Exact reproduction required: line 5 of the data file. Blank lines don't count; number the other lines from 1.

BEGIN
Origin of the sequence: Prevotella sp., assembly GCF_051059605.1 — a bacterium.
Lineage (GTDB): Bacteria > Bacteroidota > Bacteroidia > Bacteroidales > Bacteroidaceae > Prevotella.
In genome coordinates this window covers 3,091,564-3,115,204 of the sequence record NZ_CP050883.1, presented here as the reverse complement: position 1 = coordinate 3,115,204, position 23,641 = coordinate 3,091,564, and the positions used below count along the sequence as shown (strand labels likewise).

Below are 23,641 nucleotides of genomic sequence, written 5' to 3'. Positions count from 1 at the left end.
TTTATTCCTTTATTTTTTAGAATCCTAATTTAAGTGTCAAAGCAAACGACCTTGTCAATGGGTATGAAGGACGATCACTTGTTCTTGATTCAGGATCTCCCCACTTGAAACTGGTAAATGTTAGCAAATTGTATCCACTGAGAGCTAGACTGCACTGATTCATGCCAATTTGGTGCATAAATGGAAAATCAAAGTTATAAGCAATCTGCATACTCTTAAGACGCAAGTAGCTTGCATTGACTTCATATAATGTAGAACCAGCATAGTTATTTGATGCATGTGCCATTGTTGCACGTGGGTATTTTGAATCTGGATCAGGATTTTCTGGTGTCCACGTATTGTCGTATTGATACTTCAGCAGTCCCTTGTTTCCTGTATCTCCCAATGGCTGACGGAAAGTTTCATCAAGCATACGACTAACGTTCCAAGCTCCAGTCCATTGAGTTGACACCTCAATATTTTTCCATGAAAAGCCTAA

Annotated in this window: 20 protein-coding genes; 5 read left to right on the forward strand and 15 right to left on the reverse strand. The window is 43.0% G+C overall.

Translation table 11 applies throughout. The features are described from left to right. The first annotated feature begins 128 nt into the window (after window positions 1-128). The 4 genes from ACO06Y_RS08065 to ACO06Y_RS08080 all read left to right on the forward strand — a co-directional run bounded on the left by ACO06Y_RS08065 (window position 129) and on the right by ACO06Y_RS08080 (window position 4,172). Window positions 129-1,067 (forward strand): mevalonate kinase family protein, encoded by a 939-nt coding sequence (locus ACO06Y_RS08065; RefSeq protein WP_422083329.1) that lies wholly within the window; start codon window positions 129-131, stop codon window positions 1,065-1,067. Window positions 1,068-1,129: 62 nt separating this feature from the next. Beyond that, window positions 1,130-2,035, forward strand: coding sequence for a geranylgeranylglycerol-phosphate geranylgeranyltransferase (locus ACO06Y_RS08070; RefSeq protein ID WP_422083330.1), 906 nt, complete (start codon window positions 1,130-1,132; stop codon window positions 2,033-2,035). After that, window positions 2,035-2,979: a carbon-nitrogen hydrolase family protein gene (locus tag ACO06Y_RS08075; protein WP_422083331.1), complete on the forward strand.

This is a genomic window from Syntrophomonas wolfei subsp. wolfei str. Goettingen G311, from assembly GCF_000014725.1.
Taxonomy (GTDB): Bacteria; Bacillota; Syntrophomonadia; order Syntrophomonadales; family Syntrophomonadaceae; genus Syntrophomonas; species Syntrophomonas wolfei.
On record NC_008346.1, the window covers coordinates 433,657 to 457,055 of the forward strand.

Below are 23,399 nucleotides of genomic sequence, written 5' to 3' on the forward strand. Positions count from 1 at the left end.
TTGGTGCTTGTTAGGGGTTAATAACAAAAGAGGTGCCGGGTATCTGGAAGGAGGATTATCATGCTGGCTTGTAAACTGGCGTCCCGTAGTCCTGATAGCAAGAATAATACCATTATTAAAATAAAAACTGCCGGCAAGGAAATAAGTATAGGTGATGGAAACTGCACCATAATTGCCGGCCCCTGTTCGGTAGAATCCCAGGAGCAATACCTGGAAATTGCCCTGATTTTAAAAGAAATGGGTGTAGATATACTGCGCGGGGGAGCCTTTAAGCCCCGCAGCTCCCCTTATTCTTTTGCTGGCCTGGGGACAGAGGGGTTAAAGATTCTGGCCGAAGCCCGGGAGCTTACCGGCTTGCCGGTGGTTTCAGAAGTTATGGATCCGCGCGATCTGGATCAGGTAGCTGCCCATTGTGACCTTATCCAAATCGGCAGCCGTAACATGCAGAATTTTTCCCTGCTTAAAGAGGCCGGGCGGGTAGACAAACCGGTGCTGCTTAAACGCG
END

TTTATTCCTTTATTTTTTAGAATCCTAATTTAAGTGTCAAAGCAAACGACCTTGTCAATGGGTATGAAGGACGATCACTTGTTCTTGATTCAGGATCTCCCCACTTGAAACTGGTAAATGTTAGCAAATTGTATCCACTGAGAGCTAGACTGCACTGATTCATGCCAATTTGGTGCATAAATGGAAAATCAAAGTTATAAGCAATCTGCATACTCTTAAGACGCAAGTAGCTTGCATTGACTTCATATAATGTAGAACCAGCATAGTTATTTGATGCATGTGCCATTGTTGCACGTGGGTATTTTGAATCTGGATCAGGATTTTCTGGTGTCCACGTATTGTCGTATTGATACTTCAGCAGTCCCTTGTTTCCTGTATCTCCCAATGGCTGACGGAAAGTTTCATCAAGCATACGACTAACGTTCCAAGCTCCAGTCCATTGAGTTGACACCTCAATATTTTTCCATGAAAAGCCTAA